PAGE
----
The increased wait times in emergency rooms and explosion in the popularity of urgent care have been (and continue to be) well documented. Not as much attention has been paid to why there’s so much more traffic. A study soon to be published in Academic Emergency Medicine reveals a few of the answers—and some of them support the notion that urgent care fulfills unique needs, either clinically or in terms of patient preference:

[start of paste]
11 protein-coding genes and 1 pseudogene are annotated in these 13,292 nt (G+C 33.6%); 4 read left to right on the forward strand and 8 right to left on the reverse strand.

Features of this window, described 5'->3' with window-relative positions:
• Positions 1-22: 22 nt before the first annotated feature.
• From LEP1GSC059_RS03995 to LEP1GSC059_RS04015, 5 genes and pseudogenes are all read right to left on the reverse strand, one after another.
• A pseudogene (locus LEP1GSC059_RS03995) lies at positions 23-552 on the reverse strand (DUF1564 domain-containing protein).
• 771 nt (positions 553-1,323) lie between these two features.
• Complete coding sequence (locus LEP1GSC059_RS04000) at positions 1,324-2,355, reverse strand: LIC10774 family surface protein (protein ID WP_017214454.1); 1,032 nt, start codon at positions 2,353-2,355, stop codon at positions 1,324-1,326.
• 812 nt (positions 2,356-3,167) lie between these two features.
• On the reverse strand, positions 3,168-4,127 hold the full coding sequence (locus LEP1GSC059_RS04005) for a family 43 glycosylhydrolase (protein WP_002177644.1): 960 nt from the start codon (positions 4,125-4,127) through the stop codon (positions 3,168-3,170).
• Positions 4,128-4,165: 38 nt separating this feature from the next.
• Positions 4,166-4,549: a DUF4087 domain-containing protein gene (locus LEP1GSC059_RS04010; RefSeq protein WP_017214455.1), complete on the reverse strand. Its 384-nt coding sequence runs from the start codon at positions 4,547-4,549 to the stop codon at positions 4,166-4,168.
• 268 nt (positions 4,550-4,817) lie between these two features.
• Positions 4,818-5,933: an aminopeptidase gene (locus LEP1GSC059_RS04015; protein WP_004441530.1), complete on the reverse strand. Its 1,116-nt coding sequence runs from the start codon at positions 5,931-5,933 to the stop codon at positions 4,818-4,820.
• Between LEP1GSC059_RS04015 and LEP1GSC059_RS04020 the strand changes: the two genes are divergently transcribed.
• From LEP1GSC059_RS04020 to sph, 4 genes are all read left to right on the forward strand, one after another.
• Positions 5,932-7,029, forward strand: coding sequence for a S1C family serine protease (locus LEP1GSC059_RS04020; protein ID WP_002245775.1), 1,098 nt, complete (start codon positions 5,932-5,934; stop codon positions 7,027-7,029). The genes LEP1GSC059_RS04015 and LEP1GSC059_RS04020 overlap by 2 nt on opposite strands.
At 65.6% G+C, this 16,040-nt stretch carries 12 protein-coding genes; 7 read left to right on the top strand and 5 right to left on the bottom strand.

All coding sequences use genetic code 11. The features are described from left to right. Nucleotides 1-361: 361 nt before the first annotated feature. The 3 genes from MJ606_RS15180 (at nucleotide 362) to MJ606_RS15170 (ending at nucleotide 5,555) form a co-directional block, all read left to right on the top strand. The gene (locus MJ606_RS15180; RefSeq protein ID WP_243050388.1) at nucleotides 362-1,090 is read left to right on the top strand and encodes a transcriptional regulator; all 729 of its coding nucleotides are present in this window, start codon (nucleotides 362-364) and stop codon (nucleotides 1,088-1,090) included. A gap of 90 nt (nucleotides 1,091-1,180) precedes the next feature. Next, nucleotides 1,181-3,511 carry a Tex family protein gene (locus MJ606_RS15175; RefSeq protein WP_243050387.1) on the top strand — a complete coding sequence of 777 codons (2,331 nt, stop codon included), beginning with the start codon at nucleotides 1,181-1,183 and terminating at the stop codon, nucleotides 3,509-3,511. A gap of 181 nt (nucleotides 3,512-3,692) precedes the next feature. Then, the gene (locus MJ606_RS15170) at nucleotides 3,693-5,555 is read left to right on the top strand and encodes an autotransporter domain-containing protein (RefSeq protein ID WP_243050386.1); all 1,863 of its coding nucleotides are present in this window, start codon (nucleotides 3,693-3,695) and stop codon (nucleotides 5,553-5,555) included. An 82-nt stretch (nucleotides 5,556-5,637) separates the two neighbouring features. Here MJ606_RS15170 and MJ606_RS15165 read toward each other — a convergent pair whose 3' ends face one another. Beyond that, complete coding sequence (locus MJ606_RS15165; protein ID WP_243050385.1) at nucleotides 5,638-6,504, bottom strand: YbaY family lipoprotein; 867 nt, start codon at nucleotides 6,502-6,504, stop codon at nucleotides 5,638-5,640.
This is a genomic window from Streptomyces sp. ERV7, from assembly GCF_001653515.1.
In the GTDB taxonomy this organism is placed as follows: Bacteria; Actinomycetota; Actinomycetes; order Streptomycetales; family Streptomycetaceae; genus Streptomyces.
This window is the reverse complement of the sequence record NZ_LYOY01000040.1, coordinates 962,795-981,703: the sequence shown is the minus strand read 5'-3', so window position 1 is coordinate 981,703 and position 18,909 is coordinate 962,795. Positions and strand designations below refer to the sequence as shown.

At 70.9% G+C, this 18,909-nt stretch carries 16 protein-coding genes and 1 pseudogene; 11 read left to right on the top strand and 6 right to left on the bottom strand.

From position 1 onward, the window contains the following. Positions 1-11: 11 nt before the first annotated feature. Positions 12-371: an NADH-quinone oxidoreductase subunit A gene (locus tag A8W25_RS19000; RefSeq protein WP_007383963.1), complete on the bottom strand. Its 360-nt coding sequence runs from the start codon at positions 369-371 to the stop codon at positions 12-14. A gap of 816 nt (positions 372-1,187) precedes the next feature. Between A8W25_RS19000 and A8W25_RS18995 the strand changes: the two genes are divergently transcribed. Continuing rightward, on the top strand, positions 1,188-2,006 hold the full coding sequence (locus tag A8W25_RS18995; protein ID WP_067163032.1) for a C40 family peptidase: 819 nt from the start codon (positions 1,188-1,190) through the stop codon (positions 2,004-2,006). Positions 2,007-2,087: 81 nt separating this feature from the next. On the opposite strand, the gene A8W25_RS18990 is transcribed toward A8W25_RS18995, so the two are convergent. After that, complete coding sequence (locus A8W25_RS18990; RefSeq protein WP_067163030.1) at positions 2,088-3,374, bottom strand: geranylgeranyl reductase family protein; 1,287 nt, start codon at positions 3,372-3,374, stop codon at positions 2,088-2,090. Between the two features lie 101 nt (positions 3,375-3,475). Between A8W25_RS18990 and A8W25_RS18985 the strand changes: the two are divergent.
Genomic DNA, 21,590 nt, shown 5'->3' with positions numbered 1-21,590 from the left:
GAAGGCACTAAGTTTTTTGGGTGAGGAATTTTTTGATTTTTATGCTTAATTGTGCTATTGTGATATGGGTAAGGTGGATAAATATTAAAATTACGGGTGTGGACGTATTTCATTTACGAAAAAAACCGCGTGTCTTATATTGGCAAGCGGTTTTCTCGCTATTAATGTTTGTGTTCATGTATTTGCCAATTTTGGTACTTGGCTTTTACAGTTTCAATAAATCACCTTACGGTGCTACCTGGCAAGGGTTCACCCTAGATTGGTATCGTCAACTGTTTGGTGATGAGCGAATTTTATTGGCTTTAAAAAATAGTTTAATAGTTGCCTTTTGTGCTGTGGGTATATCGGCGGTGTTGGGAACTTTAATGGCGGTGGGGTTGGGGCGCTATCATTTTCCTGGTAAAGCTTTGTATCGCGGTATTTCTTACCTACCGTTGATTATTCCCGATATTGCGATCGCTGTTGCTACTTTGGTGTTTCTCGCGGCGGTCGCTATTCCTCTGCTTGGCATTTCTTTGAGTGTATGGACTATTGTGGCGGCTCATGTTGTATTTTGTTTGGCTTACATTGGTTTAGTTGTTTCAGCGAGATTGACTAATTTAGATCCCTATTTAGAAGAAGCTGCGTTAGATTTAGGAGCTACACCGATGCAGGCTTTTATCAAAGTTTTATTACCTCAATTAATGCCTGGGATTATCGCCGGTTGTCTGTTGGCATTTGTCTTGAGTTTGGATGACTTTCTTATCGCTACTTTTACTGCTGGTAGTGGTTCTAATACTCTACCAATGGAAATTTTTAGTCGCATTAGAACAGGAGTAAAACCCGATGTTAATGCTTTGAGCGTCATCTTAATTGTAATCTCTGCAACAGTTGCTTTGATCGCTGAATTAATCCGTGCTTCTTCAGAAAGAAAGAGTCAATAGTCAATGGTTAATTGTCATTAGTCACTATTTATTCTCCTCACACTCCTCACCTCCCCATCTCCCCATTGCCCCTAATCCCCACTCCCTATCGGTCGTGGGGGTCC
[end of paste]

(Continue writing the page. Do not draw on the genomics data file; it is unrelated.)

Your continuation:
- Limited access to or confidence in primary care
- Patient-perceived urgency
- Views of family, friends or other health professionals
- “Individual factors” (eg, cost)
- Belief that their condition required hospital care or assessment
The researchers arrived at these conclusions after systematic searches of online literature portals encompassing the years 1995–2016. Most of the 38 studies considered were from the U.S. and the UK.